What is an ectopic pregnancy?
Normally, the fertilized egg settles and develops in the uterus. In an ectopic pregnancy, the fertilized egg fails to make it all the way to the uterus and implants instead in the fallopian tube, ovary, cervix or abdomen. The problem is that none of those parts of your body can contain a growing baby. An ectopic pregnancy is a serious medical condition that can actually threaten a woman’s life.
What are the signs of an ectopic pregnancy?
The most common symptoms of an ectopic pregnancy are abnormal bleeding and/or pelvic pain in the first trimester. If you experience any of these symptoms -- especially if you’re in a high-risk category -- contact your health care provider immediately. An undiagnosed ectopic pregnancy could rupture the fallopian tube (or other internal structure) and cause severe internal bleeding and permanent damage to your reproductive system.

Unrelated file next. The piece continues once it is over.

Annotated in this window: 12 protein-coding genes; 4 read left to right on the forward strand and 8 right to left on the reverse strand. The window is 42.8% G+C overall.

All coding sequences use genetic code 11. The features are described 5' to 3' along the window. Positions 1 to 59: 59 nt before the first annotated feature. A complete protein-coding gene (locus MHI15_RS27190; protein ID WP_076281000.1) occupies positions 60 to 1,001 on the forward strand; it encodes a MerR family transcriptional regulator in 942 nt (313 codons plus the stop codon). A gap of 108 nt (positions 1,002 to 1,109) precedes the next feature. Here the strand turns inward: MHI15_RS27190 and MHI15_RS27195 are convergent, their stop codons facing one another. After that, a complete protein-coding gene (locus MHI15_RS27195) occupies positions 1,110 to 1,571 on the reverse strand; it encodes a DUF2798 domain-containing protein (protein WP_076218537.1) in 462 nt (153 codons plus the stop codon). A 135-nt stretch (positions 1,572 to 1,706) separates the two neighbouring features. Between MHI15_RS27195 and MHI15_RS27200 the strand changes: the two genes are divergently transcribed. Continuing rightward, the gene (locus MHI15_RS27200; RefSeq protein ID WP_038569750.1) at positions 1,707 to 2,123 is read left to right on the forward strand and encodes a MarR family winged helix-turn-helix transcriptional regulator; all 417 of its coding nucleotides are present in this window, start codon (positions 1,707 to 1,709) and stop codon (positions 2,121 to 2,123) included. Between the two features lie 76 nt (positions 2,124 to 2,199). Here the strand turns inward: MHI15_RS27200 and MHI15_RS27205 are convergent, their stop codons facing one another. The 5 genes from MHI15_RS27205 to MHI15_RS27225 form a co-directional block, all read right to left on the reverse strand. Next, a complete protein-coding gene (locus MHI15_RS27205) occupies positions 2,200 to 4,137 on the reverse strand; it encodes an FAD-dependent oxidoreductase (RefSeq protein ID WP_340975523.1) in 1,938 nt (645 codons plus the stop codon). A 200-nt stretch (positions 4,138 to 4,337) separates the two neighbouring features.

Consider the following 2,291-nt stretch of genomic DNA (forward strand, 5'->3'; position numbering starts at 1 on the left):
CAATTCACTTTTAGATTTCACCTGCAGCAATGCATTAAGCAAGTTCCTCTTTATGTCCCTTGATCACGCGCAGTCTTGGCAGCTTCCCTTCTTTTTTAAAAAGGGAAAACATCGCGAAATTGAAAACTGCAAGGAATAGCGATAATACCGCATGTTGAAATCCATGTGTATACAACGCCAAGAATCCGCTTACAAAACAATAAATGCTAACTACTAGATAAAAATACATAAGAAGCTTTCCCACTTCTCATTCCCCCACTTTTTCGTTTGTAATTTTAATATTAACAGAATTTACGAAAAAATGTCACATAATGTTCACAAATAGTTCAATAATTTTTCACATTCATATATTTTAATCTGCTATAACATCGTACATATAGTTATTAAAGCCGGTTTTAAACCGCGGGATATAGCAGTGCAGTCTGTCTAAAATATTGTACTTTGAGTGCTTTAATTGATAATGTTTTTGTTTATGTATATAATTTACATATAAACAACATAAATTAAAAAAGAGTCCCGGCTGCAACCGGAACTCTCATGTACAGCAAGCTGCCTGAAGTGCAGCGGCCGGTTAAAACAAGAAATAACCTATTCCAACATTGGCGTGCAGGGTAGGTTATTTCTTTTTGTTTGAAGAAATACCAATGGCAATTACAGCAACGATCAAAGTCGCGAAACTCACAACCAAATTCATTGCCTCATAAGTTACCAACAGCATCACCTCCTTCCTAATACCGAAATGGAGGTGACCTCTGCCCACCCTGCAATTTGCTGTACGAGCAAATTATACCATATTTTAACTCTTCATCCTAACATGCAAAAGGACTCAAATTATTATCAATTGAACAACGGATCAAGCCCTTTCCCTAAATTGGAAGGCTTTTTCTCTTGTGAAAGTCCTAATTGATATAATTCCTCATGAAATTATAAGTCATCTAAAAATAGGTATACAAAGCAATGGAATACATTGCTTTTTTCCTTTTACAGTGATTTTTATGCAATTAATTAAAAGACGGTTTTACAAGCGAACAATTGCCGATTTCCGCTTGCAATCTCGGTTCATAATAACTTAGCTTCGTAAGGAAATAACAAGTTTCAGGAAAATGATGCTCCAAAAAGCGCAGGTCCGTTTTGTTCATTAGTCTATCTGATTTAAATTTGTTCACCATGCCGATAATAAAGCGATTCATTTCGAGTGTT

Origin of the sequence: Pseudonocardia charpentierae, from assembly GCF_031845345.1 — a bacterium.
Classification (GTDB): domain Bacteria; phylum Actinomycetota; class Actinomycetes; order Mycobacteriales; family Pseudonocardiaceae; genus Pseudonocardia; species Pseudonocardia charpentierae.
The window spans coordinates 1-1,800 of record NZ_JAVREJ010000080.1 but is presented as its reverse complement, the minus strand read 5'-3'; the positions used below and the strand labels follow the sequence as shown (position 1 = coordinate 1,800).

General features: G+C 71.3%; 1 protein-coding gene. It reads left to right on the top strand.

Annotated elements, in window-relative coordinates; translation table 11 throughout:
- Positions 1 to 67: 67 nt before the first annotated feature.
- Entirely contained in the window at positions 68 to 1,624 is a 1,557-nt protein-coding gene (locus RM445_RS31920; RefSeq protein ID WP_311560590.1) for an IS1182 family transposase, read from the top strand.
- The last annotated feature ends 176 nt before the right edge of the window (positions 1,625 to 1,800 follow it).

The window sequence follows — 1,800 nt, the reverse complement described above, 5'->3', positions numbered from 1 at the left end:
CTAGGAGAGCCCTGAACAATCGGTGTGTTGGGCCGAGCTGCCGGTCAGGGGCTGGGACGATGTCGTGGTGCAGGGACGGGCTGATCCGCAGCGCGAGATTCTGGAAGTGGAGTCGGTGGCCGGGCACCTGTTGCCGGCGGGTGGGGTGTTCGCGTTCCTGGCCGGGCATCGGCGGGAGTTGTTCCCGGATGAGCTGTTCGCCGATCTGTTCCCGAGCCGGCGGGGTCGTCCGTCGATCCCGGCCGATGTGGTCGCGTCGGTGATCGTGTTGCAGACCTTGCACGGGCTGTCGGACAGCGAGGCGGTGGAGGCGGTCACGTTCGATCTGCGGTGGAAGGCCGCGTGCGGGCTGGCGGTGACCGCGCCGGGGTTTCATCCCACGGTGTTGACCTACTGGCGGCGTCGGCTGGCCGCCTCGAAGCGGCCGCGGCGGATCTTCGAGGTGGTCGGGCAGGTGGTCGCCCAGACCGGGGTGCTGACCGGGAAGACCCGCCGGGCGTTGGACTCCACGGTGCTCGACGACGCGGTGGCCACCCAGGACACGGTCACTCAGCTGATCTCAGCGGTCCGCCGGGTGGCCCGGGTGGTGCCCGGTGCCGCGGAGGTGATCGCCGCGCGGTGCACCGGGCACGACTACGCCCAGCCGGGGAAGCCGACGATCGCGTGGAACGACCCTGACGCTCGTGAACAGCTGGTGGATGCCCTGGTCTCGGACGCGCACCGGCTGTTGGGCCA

Are there any tests for an ectopic pregnancy?
Yes. Your OB will likely do an ultrasound very early in your pregnancy to check baby’s positioning in your uterus. An ectopic pregnancy could also be considered a possibility during a pelvic exam or blood test. If the doc suspects an ectopic pregnancy, you’ll probably be ordered to undergo further testing, such as a D&C laparoscopy or laparotomy.
How common is an ectopic pregnancy?It happens in anywhere from 1 in 40 to 1 in 100 pregnancies.